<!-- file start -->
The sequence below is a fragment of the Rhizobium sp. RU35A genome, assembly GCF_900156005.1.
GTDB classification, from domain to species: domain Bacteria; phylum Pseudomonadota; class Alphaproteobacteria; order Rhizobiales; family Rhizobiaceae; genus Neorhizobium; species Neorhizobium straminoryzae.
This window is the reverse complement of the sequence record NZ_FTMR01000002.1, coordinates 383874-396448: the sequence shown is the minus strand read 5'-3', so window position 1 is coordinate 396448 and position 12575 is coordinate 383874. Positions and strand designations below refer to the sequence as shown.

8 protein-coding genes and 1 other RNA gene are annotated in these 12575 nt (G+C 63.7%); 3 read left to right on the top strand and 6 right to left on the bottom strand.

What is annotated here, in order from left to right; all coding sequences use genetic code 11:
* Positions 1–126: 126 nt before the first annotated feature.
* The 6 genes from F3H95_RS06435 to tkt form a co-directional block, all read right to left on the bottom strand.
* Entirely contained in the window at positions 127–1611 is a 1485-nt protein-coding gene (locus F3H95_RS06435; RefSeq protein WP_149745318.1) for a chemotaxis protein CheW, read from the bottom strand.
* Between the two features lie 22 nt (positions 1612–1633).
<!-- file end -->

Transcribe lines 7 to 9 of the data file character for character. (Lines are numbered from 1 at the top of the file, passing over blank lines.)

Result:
* The 6 genes from F3H95_RS06435 to tkt form a co-directional block, all read right to left on the bottom strand.
* Entirely contained in the window at positions 127–1611 is a 1485-nt protein-coding gene (locus F3H95_RS06435; RefSeq protein WP_149745318.1) for a chemotaxis protein CheW, read from the bottom strand.
* Between the two features lie 22 nt (positions 1612–1633).